Reversal of Cognitive Decline

Across the globe, there has been an increased incidence of Alzheimer’s disease and cognitive impairment in the populace. More than 5 million Americans are living with Alzheimer’s disease, and it is estimated that every 66 seconds a new person in the US develops the disease. The prevalence of Alzheimer’s disease is so significant that it […] Read More

Evaluating the Relationships between Balance, Cognition, and Alzheimer’s disease

Alzheimer’s disease (AD) symptoms are usually classified as cognitive decline, psychiatric manifestations (such as agitation, anxiety, and apathy), and physical impairments. Falls and related injuries are more common in Alzheimer’s disease patients than in healthy individuals of similar age.1-5 As AD progresses and balance is lost, the ability for an individual to live independently is […] Read More

Exercise Increases Hippocampal Volume and Improves Memory

  The hippocampus is the area in the brain primarily associated with the formation of memories. It is believed that the hippocampus is principally involved in storing long-term memories and in making those memories resistant to forgetting.1 Several researchers from the fields of psychology and kinesiology came together to evaluate whether there is a relationship […] Read More

Does Pairing Exercise with Rivastigmine Patch Improve Alzheimer’s Outlook?

  The Rivastigmine transdermal patch is used to treat some people with dementia in Alzheimer’s disease and Parkinson’s disease. Rivastigmine is classified as a medication called a cholinesterase inhibitor. It functions by increasing the amount of a certain natural substance in the brain, which improves mental function (such as memory and thinking).1   Use physical […] Read More

Meeting Physical Activity Recommendations has Benefits Beyond Your Waistline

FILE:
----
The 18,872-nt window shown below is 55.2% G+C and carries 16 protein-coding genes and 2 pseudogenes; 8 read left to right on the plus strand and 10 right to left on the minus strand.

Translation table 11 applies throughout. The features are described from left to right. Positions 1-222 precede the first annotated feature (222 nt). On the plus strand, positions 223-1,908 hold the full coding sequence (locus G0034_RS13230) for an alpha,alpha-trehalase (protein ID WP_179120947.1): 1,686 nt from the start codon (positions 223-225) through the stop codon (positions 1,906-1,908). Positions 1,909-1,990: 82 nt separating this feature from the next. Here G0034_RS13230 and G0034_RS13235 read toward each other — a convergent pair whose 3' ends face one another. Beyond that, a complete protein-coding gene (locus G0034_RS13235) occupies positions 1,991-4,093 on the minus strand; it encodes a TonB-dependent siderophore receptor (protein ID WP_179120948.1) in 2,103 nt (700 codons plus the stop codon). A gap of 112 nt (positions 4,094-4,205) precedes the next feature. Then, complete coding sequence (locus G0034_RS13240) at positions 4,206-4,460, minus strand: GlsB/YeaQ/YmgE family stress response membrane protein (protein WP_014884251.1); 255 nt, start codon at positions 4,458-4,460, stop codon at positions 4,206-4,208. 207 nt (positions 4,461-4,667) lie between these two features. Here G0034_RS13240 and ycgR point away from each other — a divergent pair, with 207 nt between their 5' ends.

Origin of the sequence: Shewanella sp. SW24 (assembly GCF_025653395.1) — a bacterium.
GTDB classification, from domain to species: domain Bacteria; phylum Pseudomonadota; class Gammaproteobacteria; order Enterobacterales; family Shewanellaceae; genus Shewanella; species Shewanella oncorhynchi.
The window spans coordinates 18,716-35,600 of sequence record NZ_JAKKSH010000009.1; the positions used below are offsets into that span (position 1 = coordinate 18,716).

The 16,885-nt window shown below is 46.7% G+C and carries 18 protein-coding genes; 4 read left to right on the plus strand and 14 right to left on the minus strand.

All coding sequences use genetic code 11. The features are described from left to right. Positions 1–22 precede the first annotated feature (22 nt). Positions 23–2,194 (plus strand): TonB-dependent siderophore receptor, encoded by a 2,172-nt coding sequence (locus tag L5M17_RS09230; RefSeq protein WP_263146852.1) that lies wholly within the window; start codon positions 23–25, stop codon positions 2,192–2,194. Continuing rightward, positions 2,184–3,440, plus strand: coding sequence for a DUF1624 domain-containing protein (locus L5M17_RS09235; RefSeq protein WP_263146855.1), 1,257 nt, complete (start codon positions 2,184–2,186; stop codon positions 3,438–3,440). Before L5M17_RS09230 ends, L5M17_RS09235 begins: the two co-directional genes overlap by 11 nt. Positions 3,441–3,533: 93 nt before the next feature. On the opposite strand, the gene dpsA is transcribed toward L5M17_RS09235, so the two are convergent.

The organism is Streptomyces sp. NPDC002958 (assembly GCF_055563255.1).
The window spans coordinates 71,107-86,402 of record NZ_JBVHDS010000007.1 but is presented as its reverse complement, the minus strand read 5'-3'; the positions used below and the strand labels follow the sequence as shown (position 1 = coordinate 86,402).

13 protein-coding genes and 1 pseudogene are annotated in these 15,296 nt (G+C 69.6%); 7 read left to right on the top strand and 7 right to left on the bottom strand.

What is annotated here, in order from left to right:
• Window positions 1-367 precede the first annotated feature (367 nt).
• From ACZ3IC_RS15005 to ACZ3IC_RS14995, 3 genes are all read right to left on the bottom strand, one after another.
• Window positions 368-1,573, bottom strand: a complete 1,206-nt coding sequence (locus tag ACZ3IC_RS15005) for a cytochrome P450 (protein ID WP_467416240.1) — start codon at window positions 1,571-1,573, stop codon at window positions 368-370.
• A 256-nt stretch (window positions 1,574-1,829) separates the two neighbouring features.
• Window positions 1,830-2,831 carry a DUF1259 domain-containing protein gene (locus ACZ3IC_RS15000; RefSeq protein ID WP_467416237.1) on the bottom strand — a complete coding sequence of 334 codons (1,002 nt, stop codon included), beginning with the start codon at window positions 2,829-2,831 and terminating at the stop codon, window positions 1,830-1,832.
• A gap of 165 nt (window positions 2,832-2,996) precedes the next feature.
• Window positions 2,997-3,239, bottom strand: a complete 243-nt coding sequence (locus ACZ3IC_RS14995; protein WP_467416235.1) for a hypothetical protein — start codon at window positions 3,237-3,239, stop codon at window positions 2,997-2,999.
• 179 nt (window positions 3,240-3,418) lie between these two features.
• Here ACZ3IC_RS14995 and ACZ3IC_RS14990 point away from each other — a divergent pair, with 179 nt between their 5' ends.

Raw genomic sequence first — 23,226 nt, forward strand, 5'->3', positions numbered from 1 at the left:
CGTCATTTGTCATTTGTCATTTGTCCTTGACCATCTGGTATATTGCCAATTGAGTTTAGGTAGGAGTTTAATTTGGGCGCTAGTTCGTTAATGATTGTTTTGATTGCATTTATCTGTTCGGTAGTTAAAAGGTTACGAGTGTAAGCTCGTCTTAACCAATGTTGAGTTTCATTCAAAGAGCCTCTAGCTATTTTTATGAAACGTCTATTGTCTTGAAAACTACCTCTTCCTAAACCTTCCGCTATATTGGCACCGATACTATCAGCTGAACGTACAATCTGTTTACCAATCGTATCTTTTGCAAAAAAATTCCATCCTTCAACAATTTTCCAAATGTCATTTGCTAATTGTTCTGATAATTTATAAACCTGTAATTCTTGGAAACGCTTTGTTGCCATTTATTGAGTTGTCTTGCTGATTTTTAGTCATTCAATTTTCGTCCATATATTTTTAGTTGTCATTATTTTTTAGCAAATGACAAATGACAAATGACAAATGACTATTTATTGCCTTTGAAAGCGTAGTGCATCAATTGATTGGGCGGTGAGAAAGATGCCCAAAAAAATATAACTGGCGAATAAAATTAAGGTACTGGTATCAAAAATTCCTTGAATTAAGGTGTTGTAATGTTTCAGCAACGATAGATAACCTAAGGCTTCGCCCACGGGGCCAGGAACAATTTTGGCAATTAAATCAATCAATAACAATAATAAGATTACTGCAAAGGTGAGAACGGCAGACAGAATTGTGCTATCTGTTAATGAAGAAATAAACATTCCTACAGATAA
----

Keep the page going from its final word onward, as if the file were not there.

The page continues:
Physical activity has been demonstrated to benefit brain health. However, it was previously unknown whether the existing recommendations for duration and intensity of physical activity have any substantive benefits. The researchers in this study attempted to address this questions by comparing temporal lobe volumes among older adults who met the physical activity recommendations and […] Read More

Benefits of Exercise and Multicomponent Cognitive Intervention on Alzheimer’s disease

  Alzheimer’s disease is associated with a decline in cognitive function and memory. The large clinical trials evaluating pharmacological treatments have not found an effective treatment for stopping the development of this debilitating condition. Researchers have begun to look at behavioral changes as a possible way of addressing the cognitive decline associated with Alzheimer’s disease. […] Read More

Physical Activity Beneficial for Individuals at Genetic Risk for Alzheimer’s Disease

  There are numerous benefits to being physically active, such as losing weight, lowering blood pressure, preventing depression, and reducing the odds of developing heart disease, stroke, and diabetes. Also, exercise changes the brain in ways that protect memory and thinking skills.1 Researchers have even found that simply avoiding a sedentary lifestyle can have dramatic […] Read More

Effects of a Combined Exercise Program Using an iPad for Older Adults

  The benefits of exercise have been documented in numerous studies, but in 2012 only 15% of older adults between 65–75 years and 8% of adults over 75 in the United States met the 2008 guidelines (at least 150 minutes a week of moderate-intensity, or 75 minutes a week of vigorous-intensity) for aerobic and strength […] Read More